I had undereye hollows filled with fat transfer but I have a lump under my right eye. I told my doctor to remove it and he tried with some sort of liposuction needle but said that nothing came out. Massage didn't help so the doctor had to make an incision and take out those lumps. Unfortunately he couldn't get all of it out so now he put some Juvederm around them to blend with the surrounding area. [by europe555]

13) Are the Long-Term Results Worth It?

It looks like little "ant hills" under the skin. You can see it a lot more under fluorescent overhead lighting. [by Houston1534]

I don't want to sound arrogant, but my face looks flawless. The fat is perfect and my skin is like porcelain. I really feel like I am privy to some top secret surgery. [by Northville]

I really liked my face. In hindsight, the minimal "refreshing" I wanted was something that at my age should have been done with fillers. [by Good face gone bad]

Comments (2)

It is terrible to read about the people who have had less than ideal, and in some cases awful results with fat transfer. In the right hands, on the right patient, the results are natural, beautiful and lasting. It used to be that "bad" facial plastic surgery was characterized by people with hollows above and below the eyes and windswept cheeks. I have done a lot of fat grafting to correct those results. The new trend in "bad" plastic surgery are faces stuffed full of fat, silicone, volume or some other kind of filler. It makes people look bizarre and unnatural. With the transfer of any living material, whether it is fat grafting or the grafting of solid tissue like dermis/fat or fascia/fat, it is intended that some of the transferred material gets revascularized and survives. The majority of the transferred living tissue that does not get revascularized is broken down by the body's natural scavenger cell system. Meticulous surgical technique, patience and attention to detail are required on the part of the surgeon to maximize the proportion of the grafted tissue that persists as living tissue, regardless of what type of tissue the surgeon is transferring. I have seen no cases of palpable oil cysts or chronic inflammation in any patient for whom I have performed structural fat grafting, and have had no cases of postoperative infection. As with any cosmetic surgery, meticulous technique and attention to detail on the part of the surgeon can produce beautiful, natural-appearing results - whether it's a facelift or fat grafting or a breast augmentation. In the right hands, structural fat grafting of the lower lid / cheek junction can produce a natural-appearing, and youthful contour. In inexperienced or impatient hands the result can be lumpy and even disfiguring. So make sure that the surgeon you are seeing is board-certified, has a lot of experience with fat grafting, and can show you photographic examples of the surgery in which you are interested. The lower lid / cheek junction is a challenging area, as the skin is thin and the orbital rim (bone) is immediately below. So there is less margin for error compared to thicker soft tissue areas like the cheeks and jawline. It is certainly not an area for a surgeon to start with if he/she is just learning fat grafting surgery. With lower lids a surgeon cannot afford to 'overdo' it, for if you overfill this area (because you expect that some of the fat will not persist) you may be left with excessive fatty fullness if most or all of the fat survives. So when treating this area I feel it is critical to add fat up to the point where the contour looks ideal, then stop. If most of the fat survives, great; if it does not then you come back 3 to 4 months later and add some more (by 3-4 months any non-vascularized fat has been reabsorbed). I let all patients having lower lid / cheek fat grafting know that there is a pretty good chance that they will need/want a secondary fat grafting procedure to enhance the result in this area. I have never regretted taking a cautious and conservative approach with this area. For any of you who have experienced unfavorable results with fat grafting, there are plastic surgeons who can help you. Take your time in your search and ask a lot of questions. Start by looking at lots and lots of before and after photos. For those considering fat grafting, you came to a great place for information. There is much to learn from the people who share their stories and from physicians sharing their knowledge.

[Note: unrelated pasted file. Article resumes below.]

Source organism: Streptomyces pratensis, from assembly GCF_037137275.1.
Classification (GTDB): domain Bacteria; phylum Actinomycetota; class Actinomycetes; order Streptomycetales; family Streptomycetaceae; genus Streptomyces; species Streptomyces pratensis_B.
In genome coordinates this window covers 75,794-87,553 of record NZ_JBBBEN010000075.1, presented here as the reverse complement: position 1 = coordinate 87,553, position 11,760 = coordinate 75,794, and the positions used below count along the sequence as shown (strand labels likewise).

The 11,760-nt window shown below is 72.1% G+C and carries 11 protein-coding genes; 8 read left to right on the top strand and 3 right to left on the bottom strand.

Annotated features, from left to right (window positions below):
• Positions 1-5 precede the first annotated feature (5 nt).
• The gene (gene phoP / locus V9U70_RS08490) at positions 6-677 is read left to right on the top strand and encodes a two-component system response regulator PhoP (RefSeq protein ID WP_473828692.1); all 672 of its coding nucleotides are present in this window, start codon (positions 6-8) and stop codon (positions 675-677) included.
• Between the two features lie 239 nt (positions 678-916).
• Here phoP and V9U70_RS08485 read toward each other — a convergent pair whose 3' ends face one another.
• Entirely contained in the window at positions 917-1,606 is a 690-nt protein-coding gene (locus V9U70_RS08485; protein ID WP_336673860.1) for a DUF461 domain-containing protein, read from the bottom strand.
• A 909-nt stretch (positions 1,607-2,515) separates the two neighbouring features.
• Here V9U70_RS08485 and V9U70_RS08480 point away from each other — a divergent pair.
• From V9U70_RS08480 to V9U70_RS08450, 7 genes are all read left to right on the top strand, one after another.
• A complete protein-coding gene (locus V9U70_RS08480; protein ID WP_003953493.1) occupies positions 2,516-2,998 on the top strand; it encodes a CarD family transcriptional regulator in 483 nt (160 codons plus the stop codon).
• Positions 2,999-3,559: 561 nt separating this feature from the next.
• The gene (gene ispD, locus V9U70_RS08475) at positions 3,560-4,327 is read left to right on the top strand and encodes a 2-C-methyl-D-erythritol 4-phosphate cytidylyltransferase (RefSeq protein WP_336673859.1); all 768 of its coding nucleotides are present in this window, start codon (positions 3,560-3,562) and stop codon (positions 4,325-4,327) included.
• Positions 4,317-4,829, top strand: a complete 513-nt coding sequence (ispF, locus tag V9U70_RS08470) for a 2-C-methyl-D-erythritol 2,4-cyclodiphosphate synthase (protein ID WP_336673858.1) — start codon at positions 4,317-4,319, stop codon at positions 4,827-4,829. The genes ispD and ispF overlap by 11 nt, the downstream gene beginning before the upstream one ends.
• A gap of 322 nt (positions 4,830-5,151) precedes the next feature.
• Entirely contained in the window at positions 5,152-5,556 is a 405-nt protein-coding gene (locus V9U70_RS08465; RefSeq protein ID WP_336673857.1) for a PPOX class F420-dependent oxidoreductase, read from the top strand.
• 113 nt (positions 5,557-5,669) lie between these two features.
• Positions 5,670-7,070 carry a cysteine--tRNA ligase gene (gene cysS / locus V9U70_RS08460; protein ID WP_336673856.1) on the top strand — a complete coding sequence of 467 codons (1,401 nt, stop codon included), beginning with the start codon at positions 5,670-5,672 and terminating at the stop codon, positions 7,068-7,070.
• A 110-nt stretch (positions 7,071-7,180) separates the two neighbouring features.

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I am one week and one day after midface lift, upper and lower eyelids, fat transfer and laser resurfacing, Also neck tightening with lipo under the chin. From nose/cheekbones up, looks fantastic. Skin is calming down from the laser. But around the mouth are deep creases and folds of loose skin that have appeared as my swelling has diminished.Will any of this resolve as new collagen is produced? I was told to massage these areas upward toward the cheekbones.3x daily. I.go back in 2 wks; she says she can add filler to these areas if necessary. Very depressing as it's so obvious. (by itchy)